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No, no, it’s not just a “new” way of explaining the 80/20 rule.

I was listening to a podcast the other day (this one) and at the end of the episode the host explained his 10/80/10 framework for outsourcing.

How it Works

You’re in charge of the first 10% of the task or project, to lay the foundation and explain the requirements.

Then your virtual assistant or team takes over for the middle 80% and does the actual execution work necessary.

Finally, you’re back in the picture for the last 10%, to put any finishing touches on the project, do a quality check, and give it your stamp of approval.

I thought that was an elegant way to look at outsourcing relationships, and it’s a “system” you may already be using without even realizing it.

10/80/10 Outsourcing in Practice

For example, with research tasks, I’m outlining the objective and the structure (10%), handing it off (80%), and then reviewing the results (10%).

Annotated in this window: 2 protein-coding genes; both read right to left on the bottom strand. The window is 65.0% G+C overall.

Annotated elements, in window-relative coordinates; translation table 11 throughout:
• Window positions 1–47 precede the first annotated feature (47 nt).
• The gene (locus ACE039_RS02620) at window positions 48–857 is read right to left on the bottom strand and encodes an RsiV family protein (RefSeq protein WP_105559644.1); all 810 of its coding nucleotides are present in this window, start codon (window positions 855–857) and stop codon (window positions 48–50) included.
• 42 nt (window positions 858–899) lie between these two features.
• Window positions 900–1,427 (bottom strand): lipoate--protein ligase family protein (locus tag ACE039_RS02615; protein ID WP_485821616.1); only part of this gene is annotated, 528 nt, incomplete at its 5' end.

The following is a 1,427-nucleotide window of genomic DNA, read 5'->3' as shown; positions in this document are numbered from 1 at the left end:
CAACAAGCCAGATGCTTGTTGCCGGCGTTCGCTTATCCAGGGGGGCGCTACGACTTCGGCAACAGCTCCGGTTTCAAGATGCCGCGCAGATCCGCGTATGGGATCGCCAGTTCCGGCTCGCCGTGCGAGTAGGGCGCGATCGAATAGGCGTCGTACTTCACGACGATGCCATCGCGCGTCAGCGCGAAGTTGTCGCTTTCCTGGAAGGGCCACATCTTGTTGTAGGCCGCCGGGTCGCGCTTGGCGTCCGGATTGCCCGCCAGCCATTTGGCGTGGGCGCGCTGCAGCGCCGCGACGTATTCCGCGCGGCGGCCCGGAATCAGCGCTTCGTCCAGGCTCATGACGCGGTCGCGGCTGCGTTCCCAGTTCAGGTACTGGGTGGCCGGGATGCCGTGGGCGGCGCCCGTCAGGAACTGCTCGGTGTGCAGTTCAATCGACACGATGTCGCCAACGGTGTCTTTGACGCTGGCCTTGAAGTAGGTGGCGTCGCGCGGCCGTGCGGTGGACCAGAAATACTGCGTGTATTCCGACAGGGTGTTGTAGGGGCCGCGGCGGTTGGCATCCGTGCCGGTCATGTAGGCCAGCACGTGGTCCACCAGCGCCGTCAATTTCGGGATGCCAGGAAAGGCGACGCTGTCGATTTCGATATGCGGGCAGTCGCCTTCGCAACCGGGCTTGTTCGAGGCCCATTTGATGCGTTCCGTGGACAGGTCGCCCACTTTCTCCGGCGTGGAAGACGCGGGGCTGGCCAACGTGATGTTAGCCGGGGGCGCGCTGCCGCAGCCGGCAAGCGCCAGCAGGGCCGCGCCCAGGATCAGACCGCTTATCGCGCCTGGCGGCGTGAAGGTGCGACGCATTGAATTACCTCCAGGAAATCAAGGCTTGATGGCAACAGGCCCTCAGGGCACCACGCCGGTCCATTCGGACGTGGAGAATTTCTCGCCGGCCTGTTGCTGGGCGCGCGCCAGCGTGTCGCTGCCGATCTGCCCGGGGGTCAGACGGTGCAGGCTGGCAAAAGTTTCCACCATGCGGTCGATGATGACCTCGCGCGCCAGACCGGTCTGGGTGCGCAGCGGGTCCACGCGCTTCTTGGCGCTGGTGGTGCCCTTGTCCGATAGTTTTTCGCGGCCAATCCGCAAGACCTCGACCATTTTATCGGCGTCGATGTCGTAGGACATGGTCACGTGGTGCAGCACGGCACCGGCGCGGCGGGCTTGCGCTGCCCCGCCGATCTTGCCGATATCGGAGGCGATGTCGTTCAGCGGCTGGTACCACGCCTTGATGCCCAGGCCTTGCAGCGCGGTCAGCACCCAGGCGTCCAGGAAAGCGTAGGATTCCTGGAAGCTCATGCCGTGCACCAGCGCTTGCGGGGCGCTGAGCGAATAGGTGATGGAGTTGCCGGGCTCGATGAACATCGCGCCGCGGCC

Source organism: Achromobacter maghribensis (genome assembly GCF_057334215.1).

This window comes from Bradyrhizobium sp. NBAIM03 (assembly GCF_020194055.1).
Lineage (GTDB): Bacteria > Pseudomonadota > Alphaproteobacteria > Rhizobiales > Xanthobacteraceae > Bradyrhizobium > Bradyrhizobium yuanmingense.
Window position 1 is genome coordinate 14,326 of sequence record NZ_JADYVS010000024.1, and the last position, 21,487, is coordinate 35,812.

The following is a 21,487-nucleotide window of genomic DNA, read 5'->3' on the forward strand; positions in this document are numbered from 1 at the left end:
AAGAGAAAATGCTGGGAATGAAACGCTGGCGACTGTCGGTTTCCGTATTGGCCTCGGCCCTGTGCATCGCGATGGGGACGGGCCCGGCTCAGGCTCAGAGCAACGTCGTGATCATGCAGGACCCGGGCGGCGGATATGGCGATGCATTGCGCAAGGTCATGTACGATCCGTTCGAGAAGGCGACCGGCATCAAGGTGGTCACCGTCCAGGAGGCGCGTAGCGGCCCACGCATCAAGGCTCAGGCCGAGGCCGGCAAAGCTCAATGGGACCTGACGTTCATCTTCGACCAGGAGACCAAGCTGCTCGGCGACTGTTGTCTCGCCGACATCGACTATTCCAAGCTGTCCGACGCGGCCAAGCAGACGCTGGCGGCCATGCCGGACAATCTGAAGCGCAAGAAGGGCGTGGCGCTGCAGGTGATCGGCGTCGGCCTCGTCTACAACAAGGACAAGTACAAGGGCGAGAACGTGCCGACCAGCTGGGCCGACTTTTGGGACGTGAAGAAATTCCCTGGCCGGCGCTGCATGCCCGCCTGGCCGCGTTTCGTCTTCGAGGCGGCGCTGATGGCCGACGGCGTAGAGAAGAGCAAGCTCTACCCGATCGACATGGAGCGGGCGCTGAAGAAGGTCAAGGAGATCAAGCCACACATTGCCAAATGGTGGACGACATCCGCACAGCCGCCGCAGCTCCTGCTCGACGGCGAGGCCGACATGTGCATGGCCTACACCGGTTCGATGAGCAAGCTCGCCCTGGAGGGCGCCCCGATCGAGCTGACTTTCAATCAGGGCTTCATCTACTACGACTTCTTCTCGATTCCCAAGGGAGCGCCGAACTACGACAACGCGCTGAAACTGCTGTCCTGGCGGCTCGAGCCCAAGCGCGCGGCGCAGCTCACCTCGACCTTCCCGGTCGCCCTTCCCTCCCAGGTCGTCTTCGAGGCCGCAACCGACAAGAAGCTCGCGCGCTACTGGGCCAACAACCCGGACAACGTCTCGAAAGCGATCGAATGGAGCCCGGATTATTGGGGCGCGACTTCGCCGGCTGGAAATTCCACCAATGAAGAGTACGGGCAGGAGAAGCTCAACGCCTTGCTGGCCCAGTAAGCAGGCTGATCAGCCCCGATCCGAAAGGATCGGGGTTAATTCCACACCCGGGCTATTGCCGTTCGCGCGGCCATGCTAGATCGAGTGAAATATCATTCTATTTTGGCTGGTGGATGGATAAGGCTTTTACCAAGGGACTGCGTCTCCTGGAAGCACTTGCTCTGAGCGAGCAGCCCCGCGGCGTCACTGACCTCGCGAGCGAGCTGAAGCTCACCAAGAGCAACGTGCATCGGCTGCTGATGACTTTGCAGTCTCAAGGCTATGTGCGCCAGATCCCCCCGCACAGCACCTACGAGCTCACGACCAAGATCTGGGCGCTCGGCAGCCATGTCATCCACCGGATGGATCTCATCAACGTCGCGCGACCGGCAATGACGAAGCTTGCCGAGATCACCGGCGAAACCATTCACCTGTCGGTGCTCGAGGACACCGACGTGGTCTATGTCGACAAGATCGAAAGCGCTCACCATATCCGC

For design projects, I’m sharing my vision and the goals, handing it off to the creative designer, and then requesting any revisions necessary.

For my podcast, I’m recording the raw audio and making editing notes in a Word doc. Then I share the raw audio file with the podcast editor who cleans it all up. Next, I add in the intro and outro and take my final pass through the file.

If something is missing or there’s not enough detail, I’ll use my review stage for quality control and ask the assistant to dig a little deeper.

Your Turn

I think this framework is useful for a variety of tasks and projects, and I’ve already started thinking about how I apply it to graphic design, data entry, and content writing applications.

In a way, it makes delegation a little less scary, because you’re not putting 100% of the project in someone else’s hands — you’re still setting the course and you’re still responsible for takeoff and landing.

What do you think? Let me know in the comments below.​​​​​​​

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